Where is the Foreign?: An Inquiry into Person, Place, and the Possibility of Dialogue in an Online French Language Class
KeywordsForeign language instruction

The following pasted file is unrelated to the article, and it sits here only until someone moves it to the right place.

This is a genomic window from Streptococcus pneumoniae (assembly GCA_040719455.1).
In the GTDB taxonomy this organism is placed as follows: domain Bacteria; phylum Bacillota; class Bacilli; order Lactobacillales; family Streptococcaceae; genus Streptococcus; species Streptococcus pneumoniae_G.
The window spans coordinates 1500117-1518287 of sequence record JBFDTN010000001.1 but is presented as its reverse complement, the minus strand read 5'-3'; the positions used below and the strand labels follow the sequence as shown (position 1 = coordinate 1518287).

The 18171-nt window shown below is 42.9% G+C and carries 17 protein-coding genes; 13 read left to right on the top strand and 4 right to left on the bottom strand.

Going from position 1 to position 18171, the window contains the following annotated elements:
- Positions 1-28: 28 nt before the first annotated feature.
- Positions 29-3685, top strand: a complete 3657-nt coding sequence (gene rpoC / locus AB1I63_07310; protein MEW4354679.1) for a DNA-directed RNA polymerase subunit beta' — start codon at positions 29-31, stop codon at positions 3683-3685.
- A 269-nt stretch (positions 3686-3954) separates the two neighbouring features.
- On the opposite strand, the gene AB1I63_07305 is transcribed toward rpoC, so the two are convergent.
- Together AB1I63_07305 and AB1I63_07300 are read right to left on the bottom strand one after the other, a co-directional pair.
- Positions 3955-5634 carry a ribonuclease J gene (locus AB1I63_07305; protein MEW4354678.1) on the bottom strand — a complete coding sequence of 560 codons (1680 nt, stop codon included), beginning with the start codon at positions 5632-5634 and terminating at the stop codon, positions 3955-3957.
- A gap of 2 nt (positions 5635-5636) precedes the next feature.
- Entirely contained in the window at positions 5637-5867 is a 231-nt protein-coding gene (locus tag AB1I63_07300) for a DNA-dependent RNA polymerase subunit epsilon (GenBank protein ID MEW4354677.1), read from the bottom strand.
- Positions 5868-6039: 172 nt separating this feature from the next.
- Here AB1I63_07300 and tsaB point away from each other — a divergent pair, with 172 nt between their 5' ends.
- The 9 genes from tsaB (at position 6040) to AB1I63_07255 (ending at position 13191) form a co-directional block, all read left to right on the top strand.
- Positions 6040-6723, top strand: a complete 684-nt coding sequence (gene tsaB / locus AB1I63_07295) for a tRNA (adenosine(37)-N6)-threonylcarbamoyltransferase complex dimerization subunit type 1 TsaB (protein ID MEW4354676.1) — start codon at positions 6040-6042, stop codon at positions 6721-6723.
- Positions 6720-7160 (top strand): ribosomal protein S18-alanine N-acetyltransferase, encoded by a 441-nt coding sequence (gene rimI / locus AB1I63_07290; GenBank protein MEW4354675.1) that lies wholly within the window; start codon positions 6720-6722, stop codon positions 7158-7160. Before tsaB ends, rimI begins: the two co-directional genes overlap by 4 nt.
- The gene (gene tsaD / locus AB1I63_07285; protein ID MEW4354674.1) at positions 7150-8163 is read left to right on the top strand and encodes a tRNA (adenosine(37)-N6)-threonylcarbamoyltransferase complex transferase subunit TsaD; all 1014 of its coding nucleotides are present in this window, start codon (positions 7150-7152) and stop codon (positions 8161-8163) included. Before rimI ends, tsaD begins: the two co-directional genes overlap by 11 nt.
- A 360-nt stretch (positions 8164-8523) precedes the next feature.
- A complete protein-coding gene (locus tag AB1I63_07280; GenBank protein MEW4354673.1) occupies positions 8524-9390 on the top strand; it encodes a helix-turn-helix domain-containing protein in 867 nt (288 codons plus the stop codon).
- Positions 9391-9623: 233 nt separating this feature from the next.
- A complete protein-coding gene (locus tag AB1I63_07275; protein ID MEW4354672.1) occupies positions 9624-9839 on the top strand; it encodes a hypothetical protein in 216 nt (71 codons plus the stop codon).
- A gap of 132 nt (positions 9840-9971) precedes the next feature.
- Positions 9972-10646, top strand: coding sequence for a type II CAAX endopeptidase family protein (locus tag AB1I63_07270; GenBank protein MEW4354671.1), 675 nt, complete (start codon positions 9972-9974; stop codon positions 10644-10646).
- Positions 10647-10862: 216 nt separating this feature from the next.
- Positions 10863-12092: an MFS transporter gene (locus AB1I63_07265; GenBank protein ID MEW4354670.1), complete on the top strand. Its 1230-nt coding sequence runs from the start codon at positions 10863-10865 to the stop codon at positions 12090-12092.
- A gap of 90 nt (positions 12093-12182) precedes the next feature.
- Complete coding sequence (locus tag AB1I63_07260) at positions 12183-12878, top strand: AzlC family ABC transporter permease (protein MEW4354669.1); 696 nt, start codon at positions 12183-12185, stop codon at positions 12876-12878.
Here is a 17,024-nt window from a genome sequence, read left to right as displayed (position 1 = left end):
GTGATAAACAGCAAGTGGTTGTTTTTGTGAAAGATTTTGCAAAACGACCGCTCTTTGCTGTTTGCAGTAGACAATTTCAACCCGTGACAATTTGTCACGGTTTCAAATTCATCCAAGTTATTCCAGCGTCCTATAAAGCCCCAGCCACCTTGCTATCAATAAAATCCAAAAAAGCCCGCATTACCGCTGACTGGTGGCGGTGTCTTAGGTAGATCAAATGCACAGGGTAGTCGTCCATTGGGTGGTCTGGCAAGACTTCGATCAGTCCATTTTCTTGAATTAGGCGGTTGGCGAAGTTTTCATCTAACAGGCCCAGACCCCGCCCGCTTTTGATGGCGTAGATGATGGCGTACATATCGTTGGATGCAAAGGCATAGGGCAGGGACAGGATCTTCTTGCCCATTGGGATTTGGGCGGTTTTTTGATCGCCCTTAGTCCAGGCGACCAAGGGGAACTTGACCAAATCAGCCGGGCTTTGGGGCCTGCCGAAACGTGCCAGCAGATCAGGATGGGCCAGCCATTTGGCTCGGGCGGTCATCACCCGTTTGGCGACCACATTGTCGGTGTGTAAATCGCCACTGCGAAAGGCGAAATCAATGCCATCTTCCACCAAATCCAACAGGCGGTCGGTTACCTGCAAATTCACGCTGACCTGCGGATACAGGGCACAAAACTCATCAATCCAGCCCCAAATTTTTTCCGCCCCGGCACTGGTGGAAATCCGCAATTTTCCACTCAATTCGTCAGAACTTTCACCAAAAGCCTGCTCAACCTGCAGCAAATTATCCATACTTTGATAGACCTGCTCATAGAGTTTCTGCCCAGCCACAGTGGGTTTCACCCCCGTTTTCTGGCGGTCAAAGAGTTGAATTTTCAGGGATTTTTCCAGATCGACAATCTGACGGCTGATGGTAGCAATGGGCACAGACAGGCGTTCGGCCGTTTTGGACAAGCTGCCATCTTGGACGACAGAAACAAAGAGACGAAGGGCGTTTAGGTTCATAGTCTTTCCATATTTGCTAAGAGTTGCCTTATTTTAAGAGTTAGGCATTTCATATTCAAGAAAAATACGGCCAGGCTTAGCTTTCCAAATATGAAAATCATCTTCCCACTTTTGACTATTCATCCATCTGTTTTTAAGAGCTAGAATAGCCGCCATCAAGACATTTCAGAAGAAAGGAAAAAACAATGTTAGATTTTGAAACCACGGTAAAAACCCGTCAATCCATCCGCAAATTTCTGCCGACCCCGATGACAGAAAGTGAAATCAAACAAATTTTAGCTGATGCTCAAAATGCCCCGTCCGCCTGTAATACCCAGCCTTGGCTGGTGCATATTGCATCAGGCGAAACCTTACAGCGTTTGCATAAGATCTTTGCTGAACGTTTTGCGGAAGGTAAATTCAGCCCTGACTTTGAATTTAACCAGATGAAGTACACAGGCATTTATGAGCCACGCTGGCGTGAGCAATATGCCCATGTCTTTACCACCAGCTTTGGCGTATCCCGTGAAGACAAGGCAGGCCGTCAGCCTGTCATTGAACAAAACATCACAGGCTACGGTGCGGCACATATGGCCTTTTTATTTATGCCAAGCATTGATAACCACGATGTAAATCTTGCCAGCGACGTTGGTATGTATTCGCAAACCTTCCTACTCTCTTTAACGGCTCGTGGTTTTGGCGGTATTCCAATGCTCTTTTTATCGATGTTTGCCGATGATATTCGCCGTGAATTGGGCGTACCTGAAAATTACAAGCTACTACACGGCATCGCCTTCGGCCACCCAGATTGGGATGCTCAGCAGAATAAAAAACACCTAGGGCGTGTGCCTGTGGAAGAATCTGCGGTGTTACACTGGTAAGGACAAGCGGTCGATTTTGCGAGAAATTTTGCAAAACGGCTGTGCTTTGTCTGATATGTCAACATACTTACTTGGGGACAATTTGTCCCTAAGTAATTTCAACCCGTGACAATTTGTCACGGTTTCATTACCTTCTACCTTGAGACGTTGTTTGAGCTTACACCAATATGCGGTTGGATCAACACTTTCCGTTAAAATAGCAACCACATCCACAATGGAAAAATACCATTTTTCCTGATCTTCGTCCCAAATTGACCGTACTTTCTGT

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AbstractThis study brings a qualitative, case study approach to bear upon an ongoing internet-mediated foreign language-learning project between students of French at an American university and their tutors at a partner institution in France, in order to ask a basic question of the telecollaborative language classroom (Belz & Thorne, 2006; O'Dowd, 2007). "Where is the foreign?" represents an attempt to expose the ontological conditions that might enable online students of language in the U.S. to "learn to comprehend speakers of the target language as members of foreign societies and to grasp themselves as Americans"--a central, reflexive component of translingual and transcultural competence as elaborated by the Modern Language Association (2007).Throughout the dissertation, I employ the dialogic principles of philosophers and literary theorists Mikhail Bakhtin and Martin Buber, grounded in a frame analytic approach to online and multimodal discourse, in order to understand whether digital communications technologies affording immediacy and co-presence also afford the boundary-setting, outsideness of perspective, and wholeness of person characteristic of dialogue. Analysis is organized in three case studies that take up, in turn, questions of distance and place, embodiment and person, and interface and reflexivity as they relate to the central concept of foreignness. In each of these areas, I find, students' learning experiences, as represented in their own classroom and retrospective discourse, raise the possibility that simulation (Baudrillard, 1994) plays a significant role in defining the reality of the foreign: foreign places signify difference, but with little ability to contextualize interaction; foreign bodies are audible and visible as images, but difficult to address in their totality; and the cultural mediations of the interface become nearly invisible in the face and gaze of the other.In the conclusion, I suggest that the rise of internet-mediated intercultural language learning projects may be accompanied by unexpected transformations in relations between students and teachers in the face-to-face language classroom, and recommend critical pedagogical interventions that expose the connections between student experiences of body, place, and technology, in realms both online and off, with the goal of creating optimal conditions for language learners' "operation between languages" (MLA, 2007).